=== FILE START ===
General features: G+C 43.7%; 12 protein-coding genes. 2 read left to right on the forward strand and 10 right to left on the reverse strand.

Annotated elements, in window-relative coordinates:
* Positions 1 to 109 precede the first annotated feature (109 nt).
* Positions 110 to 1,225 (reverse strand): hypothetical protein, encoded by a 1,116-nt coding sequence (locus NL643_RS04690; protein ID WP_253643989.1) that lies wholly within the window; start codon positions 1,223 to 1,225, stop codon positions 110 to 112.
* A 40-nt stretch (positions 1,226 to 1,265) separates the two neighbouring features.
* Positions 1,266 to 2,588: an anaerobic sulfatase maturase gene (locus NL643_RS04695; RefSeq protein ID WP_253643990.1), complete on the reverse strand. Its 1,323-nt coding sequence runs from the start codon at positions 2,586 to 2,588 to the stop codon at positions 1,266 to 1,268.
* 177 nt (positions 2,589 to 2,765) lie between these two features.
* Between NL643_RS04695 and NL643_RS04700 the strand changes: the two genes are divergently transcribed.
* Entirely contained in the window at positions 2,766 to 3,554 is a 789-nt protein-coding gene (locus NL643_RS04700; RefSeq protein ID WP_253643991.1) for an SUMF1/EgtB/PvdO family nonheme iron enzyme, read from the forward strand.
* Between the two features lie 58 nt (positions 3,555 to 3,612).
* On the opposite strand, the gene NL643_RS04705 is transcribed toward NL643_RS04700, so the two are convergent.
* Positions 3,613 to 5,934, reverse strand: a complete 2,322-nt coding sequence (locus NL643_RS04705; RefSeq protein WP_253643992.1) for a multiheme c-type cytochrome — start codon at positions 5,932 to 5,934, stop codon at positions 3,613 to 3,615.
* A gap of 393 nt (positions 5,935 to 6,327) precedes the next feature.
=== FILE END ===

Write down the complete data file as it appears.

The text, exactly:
General features: G+C 43.7%; 12 protein-coding genes. 2 read left to right on the forward strand and 10 right to left on the reverse strand.

Annotated elements, in window-relative coordinates:
* Positions 1 to 109 precede the first annotated feature (109 nt).
* Positions 110 to 1,225 (reverse strand): hypothetical protein, encoded by a 1,116-nt coding sequence (locus NL643_RS04690; protein ID WP_253643989.1) that lies wholly within the window; start codon positions 1,223 to 1,225, stop codon positions 110 to 112.
* A 40-nt stretch (positions 1,226 to 1,265) separates the two neighbouring features.
* Positions 1,266 to 2,588: an anaerobic sulfatase maturase gene (locus NL643_RS04695; RefSeq protein ID WP_253643990.1), complete on the reverse strand. Its 1,323-nt coding sequence runs from the start codon at positions 2,586 to 2,588 to the stop codon at positions 1,266 to 1,268.
* 177 nt (positions 2,589 to 2,765) lie between these two features.
* Between NL643_RS04695 and NL643_RS04700 the strand changes: the two genes are divergently transcribed.
* Entirely contained in the window at positions 2,766 to 3,554 is a 789-nt protein-coding gene (locus NL643_RS04700; RefSeq protein ID WP_253643991.1) for an SUMF1/EgtB/PvdO family nonheme iron enzyme, read from the forward strand.
* Between the two features lie 58 nt (positions 3,555 to 3,612).
* On the opposite strand, the gene NL643_RS04705 is transcribed toward NL643_RS04700, so the two are convergent.
* Positions 3,613 to 5,934, reverse strand: a complete 2,322-nt coding sequence (locus NL643_RS04705; RefSeq protein WP_253643992.1) for a multiheme c-type cytochrome — start codon at positions 5,932 to 5,934, stop codon at positions 3,613 to 3,615.
* A gap of 393 nt (positions 5,935 to 6,327) precedes the next feature.